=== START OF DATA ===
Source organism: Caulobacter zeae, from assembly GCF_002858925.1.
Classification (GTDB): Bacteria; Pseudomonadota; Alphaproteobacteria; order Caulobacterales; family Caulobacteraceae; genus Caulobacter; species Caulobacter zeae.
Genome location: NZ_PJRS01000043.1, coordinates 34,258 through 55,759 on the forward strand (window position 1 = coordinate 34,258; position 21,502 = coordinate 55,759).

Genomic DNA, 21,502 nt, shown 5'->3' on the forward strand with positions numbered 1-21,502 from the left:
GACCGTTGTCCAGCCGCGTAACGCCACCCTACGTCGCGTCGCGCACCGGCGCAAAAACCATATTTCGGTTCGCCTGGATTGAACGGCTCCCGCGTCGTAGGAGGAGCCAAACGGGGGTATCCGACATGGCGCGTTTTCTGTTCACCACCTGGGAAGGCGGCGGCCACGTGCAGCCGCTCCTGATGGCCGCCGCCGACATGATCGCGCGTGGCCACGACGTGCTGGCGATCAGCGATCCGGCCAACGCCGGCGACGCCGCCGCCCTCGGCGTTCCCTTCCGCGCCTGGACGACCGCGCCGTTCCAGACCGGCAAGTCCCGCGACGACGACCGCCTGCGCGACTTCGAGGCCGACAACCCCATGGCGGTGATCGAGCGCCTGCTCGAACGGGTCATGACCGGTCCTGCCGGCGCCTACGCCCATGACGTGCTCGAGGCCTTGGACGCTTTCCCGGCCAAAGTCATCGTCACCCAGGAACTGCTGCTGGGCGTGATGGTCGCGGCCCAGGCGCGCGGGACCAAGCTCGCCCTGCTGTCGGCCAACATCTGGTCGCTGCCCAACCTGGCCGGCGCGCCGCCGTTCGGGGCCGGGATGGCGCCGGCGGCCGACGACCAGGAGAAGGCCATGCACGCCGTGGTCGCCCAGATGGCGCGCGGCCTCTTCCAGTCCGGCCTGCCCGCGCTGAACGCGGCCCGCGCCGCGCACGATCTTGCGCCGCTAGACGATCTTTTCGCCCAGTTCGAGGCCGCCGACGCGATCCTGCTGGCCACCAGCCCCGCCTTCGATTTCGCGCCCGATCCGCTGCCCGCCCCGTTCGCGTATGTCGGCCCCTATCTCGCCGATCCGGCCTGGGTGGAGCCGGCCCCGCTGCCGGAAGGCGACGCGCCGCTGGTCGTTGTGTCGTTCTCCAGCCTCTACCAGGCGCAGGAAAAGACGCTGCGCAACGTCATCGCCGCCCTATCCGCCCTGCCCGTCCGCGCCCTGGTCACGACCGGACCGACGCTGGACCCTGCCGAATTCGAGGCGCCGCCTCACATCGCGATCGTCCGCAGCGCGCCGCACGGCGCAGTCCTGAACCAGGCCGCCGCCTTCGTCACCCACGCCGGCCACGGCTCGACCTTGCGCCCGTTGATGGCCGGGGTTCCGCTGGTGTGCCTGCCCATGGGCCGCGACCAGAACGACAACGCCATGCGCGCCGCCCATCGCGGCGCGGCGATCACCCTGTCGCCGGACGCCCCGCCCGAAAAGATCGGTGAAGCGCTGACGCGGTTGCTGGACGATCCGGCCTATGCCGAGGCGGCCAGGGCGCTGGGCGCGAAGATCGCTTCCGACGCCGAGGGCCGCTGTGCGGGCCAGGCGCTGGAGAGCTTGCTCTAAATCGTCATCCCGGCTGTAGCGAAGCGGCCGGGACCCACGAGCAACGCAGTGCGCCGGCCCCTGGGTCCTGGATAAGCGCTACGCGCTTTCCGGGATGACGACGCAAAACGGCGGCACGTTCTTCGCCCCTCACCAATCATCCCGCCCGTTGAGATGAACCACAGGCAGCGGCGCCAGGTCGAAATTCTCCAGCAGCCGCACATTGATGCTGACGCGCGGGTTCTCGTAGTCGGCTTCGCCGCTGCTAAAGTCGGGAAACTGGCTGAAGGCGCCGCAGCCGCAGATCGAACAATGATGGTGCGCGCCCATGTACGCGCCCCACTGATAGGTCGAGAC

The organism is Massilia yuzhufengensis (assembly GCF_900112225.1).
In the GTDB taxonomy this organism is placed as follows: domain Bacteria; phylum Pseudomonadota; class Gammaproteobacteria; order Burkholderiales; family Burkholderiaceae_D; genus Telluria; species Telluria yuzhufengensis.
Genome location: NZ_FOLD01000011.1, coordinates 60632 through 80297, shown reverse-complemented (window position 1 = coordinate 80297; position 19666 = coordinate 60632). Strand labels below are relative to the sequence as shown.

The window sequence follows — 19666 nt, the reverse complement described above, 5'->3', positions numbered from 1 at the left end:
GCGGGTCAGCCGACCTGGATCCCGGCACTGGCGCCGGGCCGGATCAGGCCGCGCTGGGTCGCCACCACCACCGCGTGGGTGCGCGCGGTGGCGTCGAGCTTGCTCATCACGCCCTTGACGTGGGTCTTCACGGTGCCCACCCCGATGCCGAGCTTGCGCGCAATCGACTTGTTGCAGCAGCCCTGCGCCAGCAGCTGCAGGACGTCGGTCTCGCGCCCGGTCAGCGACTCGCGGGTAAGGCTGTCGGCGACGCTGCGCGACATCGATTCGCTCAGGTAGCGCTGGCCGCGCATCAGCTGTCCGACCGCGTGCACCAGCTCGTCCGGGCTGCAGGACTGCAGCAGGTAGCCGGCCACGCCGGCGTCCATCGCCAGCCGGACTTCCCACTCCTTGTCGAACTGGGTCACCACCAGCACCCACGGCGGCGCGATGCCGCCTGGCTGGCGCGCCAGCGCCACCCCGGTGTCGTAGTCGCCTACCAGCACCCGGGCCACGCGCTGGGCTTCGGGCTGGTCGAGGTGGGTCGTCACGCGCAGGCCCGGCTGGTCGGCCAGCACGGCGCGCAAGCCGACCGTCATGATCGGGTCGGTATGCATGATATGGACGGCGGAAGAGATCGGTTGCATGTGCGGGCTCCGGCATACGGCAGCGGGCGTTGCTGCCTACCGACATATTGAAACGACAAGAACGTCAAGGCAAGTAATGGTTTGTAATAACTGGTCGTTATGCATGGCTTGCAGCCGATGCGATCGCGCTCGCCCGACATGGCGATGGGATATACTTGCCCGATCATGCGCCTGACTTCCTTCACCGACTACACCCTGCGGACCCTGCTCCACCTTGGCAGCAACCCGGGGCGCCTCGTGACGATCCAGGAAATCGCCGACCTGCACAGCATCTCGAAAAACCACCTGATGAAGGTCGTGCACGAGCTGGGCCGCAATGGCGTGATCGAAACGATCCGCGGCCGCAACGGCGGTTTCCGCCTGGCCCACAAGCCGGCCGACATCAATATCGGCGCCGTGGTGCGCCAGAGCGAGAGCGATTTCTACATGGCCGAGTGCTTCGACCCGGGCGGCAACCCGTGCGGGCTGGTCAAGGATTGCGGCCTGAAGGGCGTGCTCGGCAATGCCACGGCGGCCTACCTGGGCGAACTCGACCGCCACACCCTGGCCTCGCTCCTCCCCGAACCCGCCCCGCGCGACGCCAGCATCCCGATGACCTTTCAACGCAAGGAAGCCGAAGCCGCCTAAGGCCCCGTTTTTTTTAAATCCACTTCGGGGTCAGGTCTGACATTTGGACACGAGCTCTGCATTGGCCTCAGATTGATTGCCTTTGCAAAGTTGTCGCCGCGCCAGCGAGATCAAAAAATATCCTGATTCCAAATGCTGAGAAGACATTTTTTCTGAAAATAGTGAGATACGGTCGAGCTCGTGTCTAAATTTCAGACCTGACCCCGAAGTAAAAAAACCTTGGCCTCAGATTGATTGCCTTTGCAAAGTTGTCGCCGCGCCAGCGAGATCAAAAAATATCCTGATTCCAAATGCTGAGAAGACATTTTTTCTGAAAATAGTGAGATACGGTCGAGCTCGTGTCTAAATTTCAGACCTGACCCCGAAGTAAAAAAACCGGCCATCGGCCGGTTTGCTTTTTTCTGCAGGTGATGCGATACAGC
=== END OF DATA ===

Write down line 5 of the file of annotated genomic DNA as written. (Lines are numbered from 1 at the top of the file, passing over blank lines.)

GACCGTTGTCCAGCCGCGTAACGCCACCCTACGTCGCGTCGCGCACCGGCGCAAAAACCATATTTCGGTTCGCCTGGATTGAACGGCTCCCGCGTCGTAGGAGGAGCCAAACGGGGGTATCCGACATGGCGCGTTTTCTGTTCACCACCTGGGAAGGCGGCGGCCACGTGCAGCCGCTCCTGATGGCCGCCGCCGACATGATCGCGCGTGGCCACGACGTGCTGGCGATCAGCGATCCGGCCAACGCCGGCGACGCCGCCGCCCTCGGCGTTCCCTTCCGCGCCTGGACGACCGCGCCGTTCCAGACCGGCAAGTCCCGCGACGACGACCGCCTGCGCGACTTCGAGGCCGACAACCCCATGGCGGTGATCGAGCGCCTGCTCGAACGGGTCATGACCGGTCCTGCCGGCGCCTACGCCCATGACGTGCTCGAGGCCTTGGACGCTTTCCCGGCCAAAGTCATCGTCACCCAGGAACTGCTGCTGGGCGTGATGGTCGCGGCCCAGGCGCGCGGGACCAAGCTCGCCCTGCTGTCGGCCAACATCTGGTCGCTGCCCAACCTGGCCGGCGCGCCGCCGTTCGGGGCCGGGATGGCGCCGGCGGCCGACGACCAGGAGAAGGCCATGCACGCCGTGGTCGCCCAGATGGCGCGCGGCCTCTTCCAGTCCGGCCTGCCCGCGCTGAACGCGGCCCGCGCCGCGCACGATCTTGCGCCGCTAGACGATCTTTTCGCCCAGTTCGAGGCCGCCGACGCGATCCTGCTGGCCACCAGCCCCGCCTTCGATTTCGCGCCCGATCCGCTGCCCGCCCCGTTCGCGTATGTCGGCCCCTATCTCGCCGATCCGGCCTGGGTGGAGCCGGCCCCGCTGCCGGAAGGCGACGCGCCGCTGGTCGTTGTGTCGTTCTCCAGCCTCTACCAGGCGCAGGAAAAGACGCTGCGCAACGTCATCGCCGCCCTATCCGCCCTGCCCGTCCGCGCCCTGGTCACGACCGGACCGACGCTGGACCCTGCCGAATTCGAGGCGCCGCCTCACATCGCGATCGTCCGCAGCGCGCCGCACGGCGCAGTCCTGAACCAGGCCGCCGCCTTCGTCACCCACGCCGGCCACGGCTCGACCTTGCGCCCGTTGATGGCCGGGGTTCCGCTGGTGTGCCTGCCCATGGGCCGCGACCAGAACGACAACGCCATGCGCGCCGCCCATCGCGGCGCGGCGATCACCCTGTCGCCGGACGCCCCGCCCGAAAAGATCGGTGAAGCGCTGACGCGGTTGCTGGACGATCCGGCCTATGCCGAGGCGGCCAGGGCGCTGGGCGCGAAGATCGCTTCCGACGCCGAGGGCCGCTGTGCGGGCCAGGCGCTGGAGAGCTTGCTCTAAATCGTCATCCCGGCTGTAGCGAAGCGGCCGGGACCCACGAGCAACGCAGTGCGCCGGCCCCTGGGTCCTGGATAAGCGCTACGCGCTTTCCGGGATGACGACGCAAAACGGCGGCACGTTCTTCGCCCCTCACCAATCATCCCGCCCGTTGAGATGAACCACAGGCAGCGGCGCCAGGTCGAAATTCTCCAGCAGCCGCACATTGATGCTGACGCGCGGGTTCTCGTAGTCGGCTTCGCCGCTGCTAAAGTCGGGAAACTGGCTGAAGGCGCCGCAGCCGCAGATCGAACAATGATGGTGCGCGCCCATGTACGCGCCCCACTGATAGGTCGAGAC